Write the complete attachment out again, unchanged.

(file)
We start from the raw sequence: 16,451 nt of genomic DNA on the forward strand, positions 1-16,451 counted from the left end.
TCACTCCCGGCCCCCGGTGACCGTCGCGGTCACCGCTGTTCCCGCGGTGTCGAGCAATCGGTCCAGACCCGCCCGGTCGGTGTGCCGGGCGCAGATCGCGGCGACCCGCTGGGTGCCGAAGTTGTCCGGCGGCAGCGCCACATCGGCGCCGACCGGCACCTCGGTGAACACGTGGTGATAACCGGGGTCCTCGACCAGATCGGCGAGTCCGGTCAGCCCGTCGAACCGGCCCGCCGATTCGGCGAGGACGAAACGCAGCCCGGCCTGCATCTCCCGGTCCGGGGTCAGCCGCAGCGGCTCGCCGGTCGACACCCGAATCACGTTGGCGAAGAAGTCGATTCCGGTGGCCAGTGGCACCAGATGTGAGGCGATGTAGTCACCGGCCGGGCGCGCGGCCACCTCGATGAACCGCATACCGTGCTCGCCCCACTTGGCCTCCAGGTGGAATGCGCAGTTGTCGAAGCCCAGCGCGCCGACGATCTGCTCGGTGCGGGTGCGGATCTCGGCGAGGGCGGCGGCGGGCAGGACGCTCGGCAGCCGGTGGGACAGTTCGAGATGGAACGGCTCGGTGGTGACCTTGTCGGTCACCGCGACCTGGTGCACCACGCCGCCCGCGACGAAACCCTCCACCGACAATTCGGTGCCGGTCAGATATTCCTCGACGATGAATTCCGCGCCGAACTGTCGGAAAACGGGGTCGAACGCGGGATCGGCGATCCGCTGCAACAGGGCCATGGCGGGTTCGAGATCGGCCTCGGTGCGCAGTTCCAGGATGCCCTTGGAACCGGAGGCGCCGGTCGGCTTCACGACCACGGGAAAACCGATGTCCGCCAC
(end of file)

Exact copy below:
We start from the raw sequence: 16,451 nt of genomic DNA on the forward strand, positions 1-16,451 counted from the left end.
TCACTCCCGGCCCCCGGTGACCGTCGCGGTCACCGCTGTTCCCGCGGTGTCGAGCAATCGGTCCAGACCCGCCCGGTCGGTGTGCCGGGCGCAGATCGCGGCGACCCGCTGGGTGCCGAAGTTGTCCGGCGGCAGCGCCACATCGGCGCCGACCGGCACCTCGGTGAACACGTGGTGATAACCGGGGTCCTCGACCAGATCGGCGAGTCCGGTCAGCCCGTCGAACCGGCCCGCCGATTCGGCGAGGACGAAACGCAGCCCGGCCTGCATCTCCCGGTCCGGGGTCAGCCGCAGCGGCTCGCCGGTCGACACCCGAATCACGTTGGCGAAGAAGTCGATTCCGGTGGCCAGTGGCACCAGATGTGAGGCGATGTAGTCACCGGCCGGGCGCGCGGCCACCTCGATGAACCGCATACCGTGCTCGCCCCACTTGGCCTCCAGGTGGAATGCGCAGTTGTCGAAGCCCAGCGCGCCGACGATCTGCTCGGTGCGGGTGCGGATCTCGGCGAGGGCGGCGGCGGGCAGGACGCTCGGCAGCCGGTGGGACAGTTCGAGATGGAACGGCTCGGTGGTGACCTTGTCGGTCACCGCGACCTGGTGCACCACGCCGCCCGCGACGAAACCCTCCACCGACAATTCGGTGCCGGTCAGATATTCCTCGACGATGAATTCCGCGCCGAACTGTCGGAAAACGGGGTCGAACGCGGGATCGGCGATCCGCTGCAACAGGGCCATGGCGGGTTCGAGATCGGCCTCGGTGCGCAGTTCCAGGATGCCCTTGGAACCGGAGGCGCCGGTCGGCTTCACGACCACGGGAAAACCGATGTCCGCCAC